In the pension phase, SMSFs may enjoy tax exemptions on investment income and capital gains, offering further opportunities for enhancing the super fund's tax strategies. Furthermore, franking credits attached to dividend income can be leveraged, and effective estate planning within SMSFs can minimise tax consequences for beneficiaries.
Various tax planning strategies, consolidation of multiple accounts for simplified management, and access to tax experts round out the ways in which SMSFs empower individuals to navigate their tax management efficiently.
It's essential, however, that each SMSF trustee is well-informed about tax laws, investment strategies, and compliance obligations, or seek professional advice to ensure they make informed decisions regarding their investment options and decisions.
Speak to a specialist
Want to know more about Stake Super or have questions? Speak to one of our SMSF experts.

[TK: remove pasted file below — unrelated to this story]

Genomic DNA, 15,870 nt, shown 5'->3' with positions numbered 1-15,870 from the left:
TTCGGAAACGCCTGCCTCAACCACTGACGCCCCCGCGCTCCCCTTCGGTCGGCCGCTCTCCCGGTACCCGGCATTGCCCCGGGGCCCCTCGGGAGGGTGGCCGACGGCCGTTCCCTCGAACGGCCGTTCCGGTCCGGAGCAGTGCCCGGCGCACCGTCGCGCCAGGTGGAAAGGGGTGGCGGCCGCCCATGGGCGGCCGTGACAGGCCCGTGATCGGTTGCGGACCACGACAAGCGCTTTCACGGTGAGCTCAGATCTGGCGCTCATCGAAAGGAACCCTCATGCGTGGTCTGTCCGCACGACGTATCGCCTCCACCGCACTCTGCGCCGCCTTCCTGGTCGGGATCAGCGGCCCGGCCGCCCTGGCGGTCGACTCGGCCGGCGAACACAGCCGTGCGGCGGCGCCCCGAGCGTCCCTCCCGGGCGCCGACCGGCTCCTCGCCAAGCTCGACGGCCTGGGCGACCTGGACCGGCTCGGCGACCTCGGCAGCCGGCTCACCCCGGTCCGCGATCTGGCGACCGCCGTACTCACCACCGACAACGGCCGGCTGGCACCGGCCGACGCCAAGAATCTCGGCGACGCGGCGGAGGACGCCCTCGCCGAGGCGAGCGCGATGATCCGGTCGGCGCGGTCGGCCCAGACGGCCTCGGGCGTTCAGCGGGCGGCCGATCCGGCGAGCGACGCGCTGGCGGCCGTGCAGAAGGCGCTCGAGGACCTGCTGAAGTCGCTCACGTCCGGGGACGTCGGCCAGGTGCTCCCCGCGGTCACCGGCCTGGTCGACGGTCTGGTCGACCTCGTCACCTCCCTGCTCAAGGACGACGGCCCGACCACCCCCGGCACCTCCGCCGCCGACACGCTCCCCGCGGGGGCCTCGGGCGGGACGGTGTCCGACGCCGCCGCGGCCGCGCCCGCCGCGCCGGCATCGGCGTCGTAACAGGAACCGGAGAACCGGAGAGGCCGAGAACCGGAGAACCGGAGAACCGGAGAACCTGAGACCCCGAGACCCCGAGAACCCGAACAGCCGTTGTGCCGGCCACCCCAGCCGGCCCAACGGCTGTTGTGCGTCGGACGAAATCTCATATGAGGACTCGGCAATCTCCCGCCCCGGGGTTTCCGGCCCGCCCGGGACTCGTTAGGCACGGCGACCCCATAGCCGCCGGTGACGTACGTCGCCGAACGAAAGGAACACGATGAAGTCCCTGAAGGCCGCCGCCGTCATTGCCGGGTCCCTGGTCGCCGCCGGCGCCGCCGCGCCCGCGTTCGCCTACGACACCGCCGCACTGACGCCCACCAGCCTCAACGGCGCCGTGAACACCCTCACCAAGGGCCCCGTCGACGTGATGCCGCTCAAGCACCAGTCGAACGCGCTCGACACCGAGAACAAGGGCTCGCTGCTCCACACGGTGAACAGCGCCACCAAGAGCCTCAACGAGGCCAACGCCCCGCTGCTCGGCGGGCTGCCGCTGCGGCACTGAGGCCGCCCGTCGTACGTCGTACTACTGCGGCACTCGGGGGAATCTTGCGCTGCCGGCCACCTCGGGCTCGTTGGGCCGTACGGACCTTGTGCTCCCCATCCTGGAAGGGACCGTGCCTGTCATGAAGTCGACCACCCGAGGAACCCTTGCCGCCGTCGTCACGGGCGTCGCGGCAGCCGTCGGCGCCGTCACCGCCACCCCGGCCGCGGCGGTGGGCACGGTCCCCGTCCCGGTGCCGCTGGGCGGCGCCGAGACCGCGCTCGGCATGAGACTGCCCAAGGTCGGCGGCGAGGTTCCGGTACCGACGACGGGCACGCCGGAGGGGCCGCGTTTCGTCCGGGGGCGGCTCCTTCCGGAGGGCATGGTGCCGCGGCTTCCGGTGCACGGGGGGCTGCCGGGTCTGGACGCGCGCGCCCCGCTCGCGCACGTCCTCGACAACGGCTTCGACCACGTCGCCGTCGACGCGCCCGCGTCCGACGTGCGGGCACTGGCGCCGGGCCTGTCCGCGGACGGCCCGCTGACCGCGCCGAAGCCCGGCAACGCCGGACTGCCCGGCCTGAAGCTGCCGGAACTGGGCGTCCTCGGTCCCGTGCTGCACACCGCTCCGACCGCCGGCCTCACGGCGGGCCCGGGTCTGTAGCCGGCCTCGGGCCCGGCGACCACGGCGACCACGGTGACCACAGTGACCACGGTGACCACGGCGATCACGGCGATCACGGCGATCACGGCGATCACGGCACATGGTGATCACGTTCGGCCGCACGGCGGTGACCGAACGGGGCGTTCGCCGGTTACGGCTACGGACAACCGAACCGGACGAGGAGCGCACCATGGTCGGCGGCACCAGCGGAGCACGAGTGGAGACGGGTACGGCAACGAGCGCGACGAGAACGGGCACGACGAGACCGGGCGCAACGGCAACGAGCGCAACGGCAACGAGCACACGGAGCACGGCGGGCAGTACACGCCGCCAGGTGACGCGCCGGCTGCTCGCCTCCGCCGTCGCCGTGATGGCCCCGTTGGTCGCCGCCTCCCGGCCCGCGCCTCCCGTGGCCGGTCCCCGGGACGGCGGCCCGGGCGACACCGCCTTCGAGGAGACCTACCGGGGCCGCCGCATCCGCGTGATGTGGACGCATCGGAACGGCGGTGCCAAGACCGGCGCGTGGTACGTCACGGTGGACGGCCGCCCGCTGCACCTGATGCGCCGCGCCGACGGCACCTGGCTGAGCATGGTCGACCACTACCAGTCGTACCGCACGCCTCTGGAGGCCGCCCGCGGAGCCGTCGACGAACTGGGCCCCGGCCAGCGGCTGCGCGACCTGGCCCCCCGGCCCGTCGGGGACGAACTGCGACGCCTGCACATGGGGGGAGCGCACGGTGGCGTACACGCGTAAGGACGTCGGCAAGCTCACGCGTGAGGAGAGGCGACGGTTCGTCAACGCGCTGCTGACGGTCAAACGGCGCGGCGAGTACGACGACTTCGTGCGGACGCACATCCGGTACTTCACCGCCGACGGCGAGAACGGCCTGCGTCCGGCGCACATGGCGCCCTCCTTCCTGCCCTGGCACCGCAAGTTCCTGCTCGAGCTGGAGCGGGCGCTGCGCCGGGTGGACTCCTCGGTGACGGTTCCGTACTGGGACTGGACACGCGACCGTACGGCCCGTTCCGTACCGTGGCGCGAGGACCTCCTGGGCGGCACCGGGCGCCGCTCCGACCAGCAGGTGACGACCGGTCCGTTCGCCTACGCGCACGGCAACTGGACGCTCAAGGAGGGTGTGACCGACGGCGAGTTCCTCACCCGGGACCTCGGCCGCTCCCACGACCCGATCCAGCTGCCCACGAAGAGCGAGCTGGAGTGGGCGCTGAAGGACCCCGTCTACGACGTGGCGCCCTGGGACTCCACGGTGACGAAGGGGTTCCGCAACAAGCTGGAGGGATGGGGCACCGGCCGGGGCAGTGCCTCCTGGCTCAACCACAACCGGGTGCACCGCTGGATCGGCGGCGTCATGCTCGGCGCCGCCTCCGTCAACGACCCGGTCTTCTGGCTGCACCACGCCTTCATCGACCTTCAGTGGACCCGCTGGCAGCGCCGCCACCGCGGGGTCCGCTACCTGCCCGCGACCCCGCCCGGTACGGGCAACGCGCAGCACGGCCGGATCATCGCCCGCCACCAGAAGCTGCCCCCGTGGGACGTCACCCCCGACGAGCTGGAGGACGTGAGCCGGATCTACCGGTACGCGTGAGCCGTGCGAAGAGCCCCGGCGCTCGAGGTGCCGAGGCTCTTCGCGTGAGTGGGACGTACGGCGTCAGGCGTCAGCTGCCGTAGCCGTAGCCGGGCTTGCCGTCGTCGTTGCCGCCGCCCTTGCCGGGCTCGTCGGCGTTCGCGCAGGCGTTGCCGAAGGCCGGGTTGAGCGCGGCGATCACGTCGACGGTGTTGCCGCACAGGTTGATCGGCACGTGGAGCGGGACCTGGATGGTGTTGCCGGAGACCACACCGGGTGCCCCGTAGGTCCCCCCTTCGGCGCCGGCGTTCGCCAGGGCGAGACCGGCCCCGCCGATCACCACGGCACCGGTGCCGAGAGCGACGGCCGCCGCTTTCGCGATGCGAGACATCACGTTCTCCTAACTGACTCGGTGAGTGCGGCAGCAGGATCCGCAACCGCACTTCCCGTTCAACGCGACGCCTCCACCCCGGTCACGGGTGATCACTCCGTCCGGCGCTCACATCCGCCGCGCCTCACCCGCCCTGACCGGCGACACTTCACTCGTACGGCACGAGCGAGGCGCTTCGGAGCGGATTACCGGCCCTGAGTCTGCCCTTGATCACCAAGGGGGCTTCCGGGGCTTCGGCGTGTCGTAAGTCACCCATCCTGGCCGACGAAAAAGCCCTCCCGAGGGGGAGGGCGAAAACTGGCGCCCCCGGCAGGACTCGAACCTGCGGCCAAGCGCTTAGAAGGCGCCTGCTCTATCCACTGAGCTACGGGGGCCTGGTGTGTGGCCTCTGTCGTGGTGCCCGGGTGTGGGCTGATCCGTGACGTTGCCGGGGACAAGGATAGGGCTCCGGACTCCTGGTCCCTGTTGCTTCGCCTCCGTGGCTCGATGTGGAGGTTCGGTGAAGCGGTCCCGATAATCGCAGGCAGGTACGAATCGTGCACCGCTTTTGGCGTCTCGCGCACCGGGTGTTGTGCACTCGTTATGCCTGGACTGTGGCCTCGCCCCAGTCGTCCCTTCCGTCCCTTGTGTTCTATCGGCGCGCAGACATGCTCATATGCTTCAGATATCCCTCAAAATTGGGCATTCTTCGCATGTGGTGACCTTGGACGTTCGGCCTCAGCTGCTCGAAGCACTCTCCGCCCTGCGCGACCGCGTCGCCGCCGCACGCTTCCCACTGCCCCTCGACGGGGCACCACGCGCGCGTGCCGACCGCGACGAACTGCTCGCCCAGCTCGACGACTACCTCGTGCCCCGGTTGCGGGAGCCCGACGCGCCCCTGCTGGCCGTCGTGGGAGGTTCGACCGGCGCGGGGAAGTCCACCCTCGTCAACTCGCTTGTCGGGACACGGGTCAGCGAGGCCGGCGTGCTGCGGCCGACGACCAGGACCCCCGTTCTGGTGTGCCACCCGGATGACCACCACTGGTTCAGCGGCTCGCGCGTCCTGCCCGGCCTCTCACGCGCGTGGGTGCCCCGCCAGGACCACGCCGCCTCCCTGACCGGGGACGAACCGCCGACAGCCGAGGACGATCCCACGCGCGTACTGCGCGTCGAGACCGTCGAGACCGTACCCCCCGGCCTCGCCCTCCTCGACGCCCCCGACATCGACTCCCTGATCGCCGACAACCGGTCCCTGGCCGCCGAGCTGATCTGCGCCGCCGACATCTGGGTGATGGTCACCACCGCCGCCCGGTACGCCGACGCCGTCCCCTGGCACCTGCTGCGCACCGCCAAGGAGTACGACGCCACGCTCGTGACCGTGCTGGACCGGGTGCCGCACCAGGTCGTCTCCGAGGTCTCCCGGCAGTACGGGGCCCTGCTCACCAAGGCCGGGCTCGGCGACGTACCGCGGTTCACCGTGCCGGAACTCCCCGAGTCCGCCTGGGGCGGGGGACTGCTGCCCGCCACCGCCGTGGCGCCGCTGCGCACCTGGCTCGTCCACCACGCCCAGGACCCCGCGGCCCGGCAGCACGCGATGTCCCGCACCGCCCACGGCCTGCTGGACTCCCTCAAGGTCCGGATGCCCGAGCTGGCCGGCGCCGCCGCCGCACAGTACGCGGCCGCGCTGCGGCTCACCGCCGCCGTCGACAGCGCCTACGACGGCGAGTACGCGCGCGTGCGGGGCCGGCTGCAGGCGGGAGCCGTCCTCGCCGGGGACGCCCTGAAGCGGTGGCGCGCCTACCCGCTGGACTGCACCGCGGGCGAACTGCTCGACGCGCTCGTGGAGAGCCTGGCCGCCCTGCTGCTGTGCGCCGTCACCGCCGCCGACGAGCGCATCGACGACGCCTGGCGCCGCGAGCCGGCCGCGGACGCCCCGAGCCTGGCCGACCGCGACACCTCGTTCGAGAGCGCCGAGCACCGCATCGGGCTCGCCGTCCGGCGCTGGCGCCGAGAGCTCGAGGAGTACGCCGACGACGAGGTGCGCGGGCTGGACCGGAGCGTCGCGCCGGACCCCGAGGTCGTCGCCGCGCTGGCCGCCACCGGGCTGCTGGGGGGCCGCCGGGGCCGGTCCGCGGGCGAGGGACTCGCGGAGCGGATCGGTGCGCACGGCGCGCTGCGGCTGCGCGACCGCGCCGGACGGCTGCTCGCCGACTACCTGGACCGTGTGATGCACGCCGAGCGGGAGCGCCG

FAQs about SMSF tax
Is there a tax free threshold for SMSF?
While SMSFs may enjoy certain tax concessions, there isn't a specific tax-free threshold that works in the same way that the tax-free threshold for individual income does. The closest element to tax-free that SMSFs have is the tax-free income that SMSF members may earn from their superannuation assets once they enter pension phase.
What expenses are tax-deductible for an SMSF?
Similar to how individual income taxes work, SMSF tax rules allow SMSFs to claim certain expenses from the fund's income in order to lower the amount of tax payable to the ATO. Expenses are only deductible if they solely relate to running the SMSF.
A few examples of deductible expenses are government fees, accounting & audit fees and insurance covers. Deductions are subject to the conditions set by the ATO, and SMSF members may find it beneficial to seek assistance from a professional.
How much discount do SMSFs get on capital gains tax?